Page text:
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Semieniuk, Gregor (2016) Fossil energy in economic growth: A study of the energy direction of technical change, 1950-2012. University of Sussex: SPRU - Science Policy Research Unit Working Paper 2016-11.

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Abstract

Climate change mitigation challenges national economies to increase productivity while reducing fossil energy consumption. Fossil energy-saving technical change has been assumed to accomplish this, yet empirical evidence is scarce. This paper investigates the long-run relationship between the rate and direction of technical change with respect to fossil energy and labor in the world economy. Growth rates of labor productivity and the fossil energy-labor ratio are examined for more than 95 of world output between 1950 and 2012. The average elasticity of the energy-labor ratio with respect to labor productivity is close to one, implying highly energy-using technical change, but no trade-o between factor productivity growth rates. This stylized fact suggests the importance of a cheap, abundant energy supply for robust global growth, and a more important role for renewable energy. Integrated assessment models do not incorporate this restriction which may result in poorly speci ed baseline scenarios.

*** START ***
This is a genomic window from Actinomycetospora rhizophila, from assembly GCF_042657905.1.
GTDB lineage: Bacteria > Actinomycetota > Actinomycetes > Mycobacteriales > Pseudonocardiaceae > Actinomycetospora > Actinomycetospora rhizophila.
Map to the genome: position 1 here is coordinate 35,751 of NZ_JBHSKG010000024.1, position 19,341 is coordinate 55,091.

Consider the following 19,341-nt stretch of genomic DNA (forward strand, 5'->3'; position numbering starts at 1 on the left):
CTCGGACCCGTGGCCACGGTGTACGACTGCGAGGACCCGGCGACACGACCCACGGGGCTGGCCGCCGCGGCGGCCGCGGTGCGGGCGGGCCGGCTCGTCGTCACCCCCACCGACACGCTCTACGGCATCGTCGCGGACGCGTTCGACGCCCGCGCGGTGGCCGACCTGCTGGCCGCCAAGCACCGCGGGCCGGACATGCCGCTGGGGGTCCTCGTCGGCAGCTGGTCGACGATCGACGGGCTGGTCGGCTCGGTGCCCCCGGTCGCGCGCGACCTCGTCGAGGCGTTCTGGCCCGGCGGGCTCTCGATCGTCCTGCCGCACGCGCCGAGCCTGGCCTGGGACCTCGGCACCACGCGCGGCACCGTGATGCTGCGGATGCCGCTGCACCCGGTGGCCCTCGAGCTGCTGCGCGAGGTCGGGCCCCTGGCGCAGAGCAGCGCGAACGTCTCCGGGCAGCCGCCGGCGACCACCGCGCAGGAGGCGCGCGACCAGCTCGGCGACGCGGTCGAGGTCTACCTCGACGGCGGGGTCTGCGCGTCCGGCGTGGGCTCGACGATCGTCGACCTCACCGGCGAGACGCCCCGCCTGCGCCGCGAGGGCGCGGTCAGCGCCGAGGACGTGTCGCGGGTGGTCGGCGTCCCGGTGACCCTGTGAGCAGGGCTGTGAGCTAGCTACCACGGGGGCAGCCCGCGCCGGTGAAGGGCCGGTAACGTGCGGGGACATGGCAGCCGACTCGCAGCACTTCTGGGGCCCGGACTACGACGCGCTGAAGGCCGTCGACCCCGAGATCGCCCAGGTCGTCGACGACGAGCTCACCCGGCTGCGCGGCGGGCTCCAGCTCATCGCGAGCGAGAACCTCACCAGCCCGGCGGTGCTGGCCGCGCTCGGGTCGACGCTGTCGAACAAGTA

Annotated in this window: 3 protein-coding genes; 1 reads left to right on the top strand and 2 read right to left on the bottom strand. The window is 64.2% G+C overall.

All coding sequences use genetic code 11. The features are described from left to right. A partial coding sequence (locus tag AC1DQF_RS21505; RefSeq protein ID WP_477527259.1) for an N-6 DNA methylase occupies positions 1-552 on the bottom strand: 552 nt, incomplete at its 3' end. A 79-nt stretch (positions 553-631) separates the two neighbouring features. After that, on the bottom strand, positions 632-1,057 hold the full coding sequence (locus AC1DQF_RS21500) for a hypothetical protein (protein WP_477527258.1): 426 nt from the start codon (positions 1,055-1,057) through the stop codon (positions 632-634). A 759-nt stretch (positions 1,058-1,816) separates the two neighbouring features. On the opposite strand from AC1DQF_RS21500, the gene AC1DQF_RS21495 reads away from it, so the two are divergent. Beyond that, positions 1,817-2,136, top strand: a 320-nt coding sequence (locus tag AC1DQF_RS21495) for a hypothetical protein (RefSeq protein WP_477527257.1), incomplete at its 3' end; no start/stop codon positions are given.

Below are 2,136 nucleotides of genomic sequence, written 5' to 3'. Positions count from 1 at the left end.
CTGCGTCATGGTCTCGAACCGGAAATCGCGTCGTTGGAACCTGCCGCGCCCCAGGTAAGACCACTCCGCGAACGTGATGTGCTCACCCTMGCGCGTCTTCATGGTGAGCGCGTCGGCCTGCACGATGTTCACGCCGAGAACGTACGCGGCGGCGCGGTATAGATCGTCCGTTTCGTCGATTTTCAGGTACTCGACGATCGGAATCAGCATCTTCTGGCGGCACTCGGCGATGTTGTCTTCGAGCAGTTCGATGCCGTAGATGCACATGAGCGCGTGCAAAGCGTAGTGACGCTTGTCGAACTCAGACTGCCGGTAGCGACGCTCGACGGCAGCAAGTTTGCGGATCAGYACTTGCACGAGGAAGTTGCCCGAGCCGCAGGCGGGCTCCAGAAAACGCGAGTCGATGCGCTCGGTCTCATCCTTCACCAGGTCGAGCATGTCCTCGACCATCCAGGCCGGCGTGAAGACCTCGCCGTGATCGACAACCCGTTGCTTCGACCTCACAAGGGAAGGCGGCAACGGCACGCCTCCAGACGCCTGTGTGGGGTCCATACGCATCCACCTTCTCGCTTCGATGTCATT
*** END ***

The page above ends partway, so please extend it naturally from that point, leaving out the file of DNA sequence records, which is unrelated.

Item Type: Monographs and Working Papers (Working Paper)
Keywords: labor productivity; fossil energy productivity; energy-using technical change; decoupling; long-run trends; stylized fact
SOAS Departments & Centres: Departments and Subunits > Department of Economics
Legacy Departments > Faculty of Law and Social Sciences > Department of Economics
Date Deposited: 26 Apr 2017 17:28
URI: http://eprints.soas.ac.uk/id/eprint/24061

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